The most moving scene in Megan Leavey, Hollywood’s latest big-budget war drama, doesn't take place in the desert, or on the bomb-cratered streets of Ramadi, but rather in a quiet neighborhood in upstate New York. The film’s title character, played by Kate Mara, wakes up in the middle of the night to a loud, wailing sound coming from outside her bedroom window. She’s just returned from Iraq. Half-awake, she stumbles into the yard, where she sees her father walking towards his car. “Don’t open it!” Leavey screams. Her father, confused, tells her the noise is just a car alarm. It takes a moment for Leavey to realize where she is, and that nothing is about to explode. All of the drama unfolds on her face. And that’s it. Scene over.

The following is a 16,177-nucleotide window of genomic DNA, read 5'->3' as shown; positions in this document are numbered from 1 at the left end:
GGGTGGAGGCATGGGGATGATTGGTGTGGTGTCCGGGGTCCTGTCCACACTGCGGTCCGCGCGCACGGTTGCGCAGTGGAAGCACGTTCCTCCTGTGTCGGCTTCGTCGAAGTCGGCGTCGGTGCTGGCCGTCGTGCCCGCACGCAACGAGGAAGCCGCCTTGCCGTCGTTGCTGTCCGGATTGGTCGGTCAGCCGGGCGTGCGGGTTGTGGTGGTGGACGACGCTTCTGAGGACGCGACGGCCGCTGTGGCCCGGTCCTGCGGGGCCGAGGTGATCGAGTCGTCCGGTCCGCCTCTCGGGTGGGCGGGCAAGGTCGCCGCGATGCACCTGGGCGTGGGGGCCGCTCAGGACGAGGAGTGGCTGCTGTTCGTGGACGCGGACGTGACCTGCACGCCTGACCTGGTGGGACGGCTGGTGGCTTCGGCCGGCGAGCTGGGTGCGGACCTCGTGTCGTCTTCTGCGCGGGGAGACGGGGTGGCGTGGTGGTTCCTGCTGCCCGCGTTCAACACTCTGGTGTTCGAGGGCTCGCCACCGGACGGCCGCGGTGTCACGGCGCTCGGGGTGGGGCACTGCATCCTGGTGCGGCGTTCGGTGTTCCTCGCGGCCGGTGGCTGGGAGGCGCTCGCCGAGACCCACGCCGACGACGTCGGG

Every soldier’s Iraq War experience is different. Some hated every minute they were deployed; others never wanted to leave. Some questioned their reason for being there; others were convinced they were fighting the good fight. Some sympathized with the locals; others saw them only as the enemy. But regardless of how they felt about the war, most soldiers agreed that the situation on the ground was far more complicated than what politicians on both sides of the aisle made it out to be.